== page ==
dual monitor - drawing

As long as the mirror is precisely on the centreline of the angle between the monitors, the geometry is correct and the image is undistorted. If properly adjusted, the image of the reflected screen exactly overlaps with the "front" screen from any point of view.

dual monitor - front

A dual head graphics card is used to connect both monitors to the same computer.

The advantages of this set-up, compared to other digital viewing methods:

  • high resolution
  • no ghosting
  • full colour

disadvantages: very bulky, can not be carried around like the Realist Red Button slide viewer;-)

Two quality CRT monitors can be obtained quite easily nowadays as many offices are switching to LCDs. I got mine for free. The only remarkable investment is the required high quality front surface mirror (an ordinary mirror causes multiple reflections). The mirror I used (12" x 16") is larger than necessary, for my 18" (exactly 456mm diagonal) monitors, the minimal dimensions of the mirror would be about 260mm x 200mm (WxH).

my design requirements:

  • permanent set-up, allowing me to switch to stereo with a single movement without any further adjustments
  • ergonomic solution, allowing me to use one of the monitors for ordinary (mono) work as well as to comfortably view stereo for hours
  • Otrhoscopic viewing - geometry providing a natural viewing angle, derived from the characteristics of 35mm slide viewers.

Having this in mind, I have firmly fixed the monitors together. The mirror is on a hinged plate, which may be swung between the mono- and stereo- positions. The whole set-up is tilted, allowing for a natural and ergonomic use.

All parts used are symmetrical, so the whole set-up can be easily changed to "mirror-right" arrangement.

dual monitor - swinging mirror

Animation showing the two mirror positions. Parallel view - click to see the same as crossed view

dual monitor - side view

Side view of the set-up, showing the sloping-down arrangement. Parallel view - click to see the same as crossed view

This may give you a basic idea how I constructed my set-up. I am sure that many things can be done more effectively with welding and other advanced techniques.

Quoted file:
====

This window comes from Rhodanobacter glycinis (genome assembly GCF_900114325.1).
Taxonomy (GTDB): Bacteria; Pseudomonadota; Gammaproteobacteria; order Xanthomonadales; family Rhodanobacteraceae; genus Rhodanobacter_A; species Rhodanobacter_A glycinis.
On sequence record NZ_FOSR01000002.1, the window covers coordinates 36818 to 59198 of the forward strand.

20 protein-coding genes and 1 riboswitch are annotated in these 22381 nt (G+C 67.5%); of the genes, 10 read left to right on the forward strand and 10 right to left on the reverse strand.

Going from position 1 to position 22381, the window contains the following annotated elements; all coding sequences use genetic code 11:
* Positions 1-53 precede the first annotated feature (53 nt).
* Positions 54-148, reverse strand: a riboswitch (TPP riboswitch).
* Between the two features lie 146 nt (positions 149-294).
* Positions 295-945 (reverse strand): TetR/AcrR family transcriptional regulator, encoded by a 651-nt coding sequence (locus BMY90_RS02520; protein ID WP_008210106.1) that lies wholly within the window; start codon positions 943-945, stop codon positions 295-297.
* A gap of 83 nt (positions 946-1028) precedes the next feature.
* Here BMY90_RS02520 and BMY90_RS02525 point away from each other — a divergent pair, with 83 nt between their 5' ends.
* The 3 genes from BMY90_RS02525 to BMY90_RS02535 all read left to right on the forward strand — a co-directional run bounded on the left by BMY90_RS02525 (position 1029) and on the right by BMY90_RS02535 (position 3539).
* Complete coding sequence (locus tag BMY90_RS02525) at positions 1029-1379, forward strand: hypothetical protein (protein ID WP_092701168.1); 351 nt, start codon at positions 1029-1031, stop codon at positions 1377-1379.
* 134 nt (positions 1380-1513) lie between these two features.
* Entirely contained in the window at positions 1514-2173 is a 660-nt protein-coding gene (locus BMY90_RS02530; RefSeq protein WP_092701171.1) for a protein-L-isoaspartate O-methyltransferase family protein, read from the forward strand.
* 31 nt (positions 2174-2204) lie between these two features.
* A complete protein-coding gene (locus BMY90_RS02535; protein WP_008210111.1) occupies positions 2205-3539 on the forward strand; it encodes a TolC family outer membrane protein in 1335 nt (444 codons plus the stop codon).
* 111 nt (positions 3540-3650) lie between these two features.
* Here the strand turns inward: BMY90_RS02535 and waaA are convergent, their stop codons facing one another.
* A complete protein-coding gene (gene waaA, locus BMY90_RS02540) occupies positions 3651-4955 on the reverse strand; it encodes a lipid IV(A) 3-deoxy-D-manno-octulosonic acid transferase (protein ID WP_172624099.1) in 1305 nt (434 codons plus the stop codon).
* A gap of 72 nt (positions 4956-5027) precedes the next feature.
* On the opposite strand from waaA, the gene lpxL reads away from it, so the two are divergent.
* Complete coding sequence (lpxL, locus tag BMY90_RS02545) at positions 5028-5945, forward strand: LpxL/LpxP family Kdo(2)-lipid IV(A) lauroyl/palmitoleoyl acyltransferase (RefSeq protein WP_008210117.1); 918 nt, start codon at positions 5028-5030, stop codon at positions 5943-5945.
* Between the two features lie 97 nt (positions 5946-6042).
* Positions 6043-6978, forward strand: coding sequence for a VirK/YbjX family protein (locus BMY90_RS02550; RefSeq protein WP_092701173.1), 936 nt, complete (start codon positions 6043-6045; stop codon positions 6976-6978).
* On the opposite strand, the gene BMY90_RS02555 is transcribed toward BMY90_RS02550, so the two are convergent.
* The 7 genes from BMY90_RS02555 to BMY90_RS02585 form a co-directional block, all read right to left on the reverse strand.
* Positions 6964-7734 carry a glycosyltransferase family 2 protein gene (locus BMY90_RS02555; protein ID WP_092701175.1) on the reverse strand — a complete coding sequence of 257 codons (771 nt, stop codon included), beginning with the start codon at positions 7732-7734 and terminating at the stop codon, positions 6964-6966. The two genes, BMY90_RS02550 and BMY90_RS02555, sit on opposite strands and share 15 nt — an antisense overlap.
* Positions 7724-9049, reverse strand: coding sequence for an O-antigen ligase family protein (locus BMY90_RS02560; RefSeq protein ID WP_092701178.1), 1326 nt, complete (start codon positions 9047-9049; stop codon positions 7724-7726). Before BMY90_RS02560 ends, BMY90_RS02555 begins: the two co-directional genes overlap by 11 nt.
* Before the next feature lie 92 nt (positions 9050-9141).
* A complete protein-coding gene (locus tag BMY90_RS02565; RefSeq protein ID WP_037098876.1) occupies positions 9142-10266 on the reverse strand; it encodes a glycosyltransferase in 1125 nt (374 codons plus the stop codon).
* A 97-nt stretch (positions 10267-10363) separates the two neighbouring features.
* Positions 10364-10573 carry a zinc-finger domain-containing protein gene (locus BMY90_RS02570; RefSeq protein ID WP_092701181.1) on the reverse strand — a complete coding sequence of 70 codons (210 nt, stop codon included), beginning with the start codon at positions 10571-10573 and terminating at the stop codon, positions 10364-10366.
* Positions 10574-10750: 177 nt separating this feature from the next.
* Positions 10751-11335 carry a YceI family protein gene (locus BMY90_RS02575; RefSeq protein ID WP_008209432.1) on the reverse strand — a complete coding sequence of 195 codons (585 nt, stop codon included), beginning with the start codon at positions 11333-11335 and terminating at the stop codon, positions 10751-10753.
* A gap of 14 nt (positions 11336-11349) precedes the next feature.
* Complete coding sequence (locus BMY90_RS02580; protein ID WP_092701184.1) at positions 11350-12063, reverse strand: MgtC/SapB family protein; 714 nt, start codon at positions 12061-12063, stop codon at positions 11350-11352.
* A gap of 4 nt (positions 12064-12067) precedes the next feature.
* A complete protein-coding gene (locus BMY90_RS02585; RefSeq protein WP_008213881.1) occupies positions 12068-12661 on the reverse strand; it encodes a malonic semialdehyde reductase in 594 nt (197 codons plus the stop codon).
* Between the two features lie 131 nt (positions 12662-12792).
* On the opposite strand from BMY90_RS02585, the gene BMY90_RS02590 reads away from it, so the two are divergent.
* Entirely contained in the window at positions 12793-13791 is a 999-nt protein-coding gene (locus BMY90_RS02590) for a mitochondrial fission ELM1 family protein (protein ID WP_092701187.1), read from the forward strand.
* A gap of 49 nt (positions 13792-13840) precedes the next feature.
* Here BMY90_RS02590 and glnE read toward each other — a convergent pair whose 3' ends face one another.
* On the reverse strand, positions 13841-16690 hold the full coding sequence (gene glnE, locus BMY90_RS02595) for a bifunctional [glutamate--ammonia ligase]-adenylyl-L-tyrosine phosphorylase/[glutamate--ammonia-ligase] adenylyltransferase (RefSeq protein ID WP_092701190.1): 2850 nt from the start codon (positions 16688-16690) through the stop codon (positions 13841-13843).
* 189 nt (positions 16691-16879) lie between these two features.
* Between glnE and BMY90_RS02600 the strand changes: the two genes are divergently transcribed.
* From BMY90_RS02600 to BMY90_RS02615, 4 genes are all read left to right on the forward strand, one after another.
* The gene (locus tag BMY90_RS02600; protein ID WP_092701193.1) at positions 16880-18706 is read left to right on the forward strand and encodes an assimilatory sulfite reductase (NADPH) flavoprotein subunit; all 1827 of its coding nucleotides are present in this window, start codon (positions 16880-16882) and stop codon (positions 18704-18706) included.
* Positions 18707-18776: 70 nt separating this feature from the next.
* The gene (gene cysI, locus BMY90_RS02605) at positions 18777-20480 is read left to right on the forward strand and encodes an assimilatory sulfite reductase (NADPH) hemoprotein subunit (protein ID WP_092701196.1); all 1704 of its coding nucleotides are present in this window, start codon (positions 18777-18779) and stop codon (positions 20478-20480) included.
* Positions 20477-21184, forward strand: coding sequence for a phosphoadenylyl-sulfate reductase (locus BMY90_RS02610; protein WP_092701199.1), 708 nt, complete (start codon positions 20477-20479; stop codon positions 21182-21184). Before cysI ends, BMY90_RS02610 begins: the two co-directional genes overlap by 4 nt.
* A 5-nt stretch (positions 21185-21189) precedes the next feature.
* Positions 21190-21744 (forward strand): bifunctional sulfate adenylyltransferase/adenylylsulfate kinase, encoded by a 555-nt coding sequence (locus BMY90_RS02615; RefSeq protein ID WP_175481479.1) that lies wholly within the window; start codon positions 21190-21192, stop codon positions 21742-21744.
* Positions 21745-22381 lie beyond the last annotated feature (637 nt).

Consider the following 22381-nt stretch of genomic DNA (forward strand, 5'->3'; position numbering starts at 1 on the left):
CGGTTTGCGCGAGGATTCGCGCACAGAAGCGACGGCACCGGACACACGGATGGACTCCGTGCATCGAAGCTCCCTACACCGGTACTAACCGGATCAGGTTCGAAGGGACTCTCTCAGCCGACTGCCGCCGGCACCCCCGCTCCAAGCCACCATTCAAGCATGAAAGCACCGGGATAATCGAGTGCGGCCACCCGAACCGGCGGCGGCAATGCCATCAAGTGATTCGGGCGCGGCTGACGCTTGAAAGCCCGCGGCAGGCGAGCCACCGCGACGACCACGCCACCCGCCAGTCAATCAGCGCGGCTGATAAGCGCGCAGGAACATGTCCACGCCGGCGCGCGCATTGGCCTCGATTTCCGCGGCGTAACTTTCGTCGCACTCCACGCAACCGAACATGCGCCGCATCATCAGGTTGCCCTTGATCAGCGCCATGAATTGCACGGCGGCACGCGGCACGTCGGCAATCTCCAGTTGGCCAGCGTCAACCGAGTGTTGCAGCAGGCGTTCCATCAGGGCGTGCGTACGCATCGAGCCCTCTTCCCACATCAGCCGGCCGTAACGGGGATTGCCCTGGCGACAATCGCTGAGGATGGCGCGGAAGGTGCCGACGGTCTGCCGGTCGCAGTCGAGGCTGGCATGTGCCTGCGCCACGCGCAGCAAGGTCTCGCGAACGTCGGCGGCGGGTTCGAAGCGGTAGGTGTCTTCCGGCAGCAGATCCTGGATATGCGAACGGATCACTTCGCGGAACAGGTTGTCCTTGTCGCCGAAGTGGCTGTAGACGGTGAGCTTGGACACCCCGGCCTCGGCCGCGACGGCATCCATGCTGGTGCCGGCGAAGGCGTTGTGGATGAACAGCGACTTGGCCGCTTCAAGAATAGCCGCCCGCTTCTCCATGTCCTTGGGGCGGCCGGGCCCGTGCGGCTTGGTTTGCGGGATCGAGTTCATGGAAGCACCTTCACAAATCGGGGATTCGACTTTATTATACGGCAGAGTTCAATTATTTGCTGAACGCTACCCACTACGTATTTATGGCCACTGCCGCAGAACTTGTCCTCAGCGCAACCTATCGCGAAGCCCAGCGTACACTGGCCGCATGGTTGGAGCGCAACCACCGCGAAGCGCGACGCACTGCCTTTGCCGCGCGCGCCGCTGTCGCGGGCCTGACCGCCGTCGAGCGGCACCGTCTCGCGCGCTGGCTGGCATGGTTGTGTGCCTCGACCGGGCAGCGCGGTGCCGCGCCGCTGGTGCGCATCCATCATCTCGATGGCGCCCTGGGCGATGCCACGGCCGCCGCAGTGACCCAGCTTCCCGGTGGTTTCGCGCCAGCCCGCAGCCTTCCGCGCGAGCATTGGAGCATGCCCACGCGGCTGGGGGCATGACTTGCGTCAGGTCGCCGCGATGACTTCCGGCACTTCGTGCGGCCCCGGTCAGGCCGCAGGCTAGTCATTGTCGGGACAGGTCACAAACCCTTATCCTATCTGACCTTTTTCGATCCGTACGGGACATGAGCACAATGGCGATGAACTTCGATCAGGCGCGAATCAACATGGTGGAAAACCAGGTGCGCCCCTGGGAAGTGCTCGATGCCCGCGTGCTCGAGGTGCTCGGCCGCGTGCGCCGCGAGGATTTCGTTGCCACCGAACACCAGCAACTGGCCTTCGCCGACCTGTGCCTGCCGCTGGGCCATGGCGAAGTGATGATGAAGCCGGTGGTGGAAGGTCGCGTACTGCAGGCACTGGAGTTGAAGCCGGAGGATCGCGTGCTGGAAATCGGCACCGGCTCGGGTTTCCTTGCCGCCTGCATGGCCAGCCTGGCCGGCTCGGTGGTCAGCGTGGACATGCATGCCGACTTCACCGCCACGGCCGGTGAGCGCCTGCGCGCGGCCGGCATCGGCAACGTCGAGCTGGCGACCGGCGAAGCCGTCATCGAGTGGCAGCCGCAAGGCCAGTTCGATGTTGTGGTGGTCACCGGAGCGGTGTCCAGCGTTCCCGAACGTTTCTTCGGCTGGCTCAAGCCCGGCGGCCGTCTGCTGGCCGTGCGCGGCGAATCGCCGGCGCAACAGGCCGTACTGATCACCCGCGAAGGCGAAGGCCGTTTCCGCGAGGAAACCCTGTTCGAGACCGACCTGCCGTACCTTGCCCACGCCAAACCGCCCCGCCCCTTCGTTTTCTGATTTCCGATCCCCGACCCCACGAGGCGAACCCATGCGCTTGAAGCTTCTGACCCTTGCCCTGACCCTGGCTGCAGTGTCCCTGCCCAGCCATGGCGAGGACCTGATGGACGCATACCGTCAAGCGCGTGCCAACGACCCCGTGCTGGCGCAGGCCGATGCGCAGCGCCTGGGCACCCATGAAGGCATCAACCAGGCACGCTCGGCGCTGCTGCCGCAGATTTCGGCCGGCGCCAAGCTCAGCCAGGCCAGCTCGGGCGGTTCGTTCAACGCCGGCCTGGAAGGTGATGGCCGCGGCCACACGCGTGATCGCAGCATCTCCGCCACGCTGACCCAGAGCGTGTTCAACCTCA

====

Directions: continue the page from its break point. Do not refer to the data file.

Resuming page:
The first challenge was to find means of firmly but not permanently mounting the monitors together. I have opened the monitor cases and used M3 screws to attach small steel plates with tapped M5 threads to the metal structure of the monitors (two at the top and two at the bottom of each monitor). The screen has been wrapped in cardboard during the process to avoid damage.

Click on the images to display a larger version

dual monitor - threaded steel plates dual monitor - threaded steel plates

Once equipped with metric threads, the monitors can be attached together using metal plates (2mm steel sheet).

dual monitor - threaded steel plates

The front surface mirror I used is less than 2mm thick. Therefore I needed a perfectly planar and rigid support, yet thin and not too heavy. I have used a sheet of 2mm duralumin, strengthened by aluminium L-bars. The purpose of the crossed bars is to avoid torsion. Attached using 3mm aluminium rivets.

dual monitor - mirror

Front view

dual monitor - mirror

Back view

dual monitor - detail

Top-front corner of the plate, showing the front vertical edge, formed by the duralumin sheet bent to 90 deg. and rounded (hiding the sharp edge of the mirror), and the strengthening aluminium L bar attached at the top.

dual monitor - detail

Detail of the hinge

dual monitor - detail dual monitor - detail

Fine adjustment of the mirror position - top (M4 nuts) and bottom (L - bracket fixed by an M5 screw)

dual monitor - detail

A piece of clear plastic used to protect the mirror from breath.

While the "front" monitor is tilted up in an ordinary manner, the "mirrored" monitor has to be tilted both up and sideways, which the original monitor stand does not permit. A wedge-shaped block of wood is used as a stand. Determining the dimensions of the block was a complicated geometrical exercise, I carefully measured the monitors and built a 3D CAD model of the whole set-up for this purpose. The following images show the process of hewing the wooden block - quite enjoyable work after all the metalworking:-)

dual monitor - wooden wedge plates dual monitor - wooden wedge plates dual monitor - wooden wedge plates